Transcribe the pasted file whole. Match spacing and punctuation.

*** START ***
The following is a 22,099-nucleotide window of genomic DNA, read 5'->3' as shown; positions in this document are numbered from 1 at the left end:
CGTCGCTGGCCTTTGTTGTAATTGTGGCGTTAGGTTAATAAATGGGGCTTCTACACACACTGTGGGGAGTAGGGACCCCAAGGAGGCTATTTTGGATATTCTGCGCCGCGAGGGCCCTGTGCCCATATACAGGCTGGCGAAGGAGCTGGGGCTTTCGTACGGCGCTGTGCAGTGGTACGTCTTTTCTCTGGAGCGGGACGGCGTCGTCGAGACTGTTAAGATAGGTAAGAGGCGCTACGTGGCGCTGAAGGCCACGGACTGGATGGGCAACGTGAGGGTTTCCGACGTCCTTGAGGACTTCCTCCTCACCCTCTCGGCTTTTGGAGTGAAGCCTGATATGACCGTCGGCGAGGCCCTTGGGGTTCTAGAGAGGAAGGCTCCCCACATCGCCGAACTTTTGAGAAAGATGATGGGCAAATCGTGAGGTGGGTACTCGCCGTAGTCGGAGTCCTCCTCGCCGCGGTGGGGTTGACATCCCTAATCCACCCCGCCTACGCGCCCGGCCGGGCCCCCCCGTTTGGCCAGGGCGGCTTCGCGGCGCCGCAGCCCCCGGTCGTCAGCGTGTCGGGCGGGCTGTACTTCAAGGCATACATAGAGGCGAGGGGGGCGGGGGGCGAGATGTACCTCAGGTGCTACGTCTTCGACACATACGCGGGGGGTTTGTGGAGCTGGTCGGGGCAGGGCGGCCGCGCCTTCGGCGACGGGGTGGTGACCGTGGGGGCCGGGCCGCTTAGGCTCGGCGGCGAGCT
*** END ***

The following is a 22,099-nucleotide window of genomic DNA, read 5'->3' as shown; positions in this document are numbered from 1 at the left end:
CGTCGCTGGCCTTTGTTGTAATTGTGGCGTTAGGTTAATAAATGGGGCTTCTACACACACTGTGGGGAGTAGGGACCCCAAGGAGGCTATTTTGGATATTCTGCGCCGCGAGGGCCCTGTGCCCATATACAGGCTGGCGAAGGAGCTGGGGCTTTCGTACGGCGCTGTGCAGTGGTACGTCTTTTCTCTGGAGCGGGACGGCGTCGTCGAGACTGTTAAGATAGGTAAGAGGCGCTACGTGGCGCTGAAGGCCACGGACTGGATGGGCAACGTGAGGGTTTCCGACGTCCTTGAGGACTTCCTCCTCACCCTCTCGGCTTTTGGAGTGAAGCCTGATATGACCGTCGGCGAGGCCCTTGGGGTTCTAGAGAGGAAGGCTCCCCACATCGCCGAACTTTTGAGAAAGATGATGGGCAAATCGTGAGGTGGGTACTCGCCGTAGTCGGAGTCCTCCTCGCCGCGGTGGGGTTGACATCCCTAATCCACCCCGCCTACGCGCCCGGCCGGGCCCCCCCGTTTGGCCAGGGCGGCTTCGCGGCGCCGCAGCCCCCGGTCGTCAGCGTGTCGGGCGGGCTGTACTTCAAGGCATACATAGAGGCGAGGGGGGCGGGGGGCGAGATGTACCTCAGGTGCTACGTCTTCGACACATACGCGGGGGGTTTGTGGAGCTGGTCGGGGCAGGGCGGCCGCGCCTTCGGCGACGGGGTGGTGACCGTGGGGGCCGGGCCGCTTAGGCTCGGCGGCGAGCT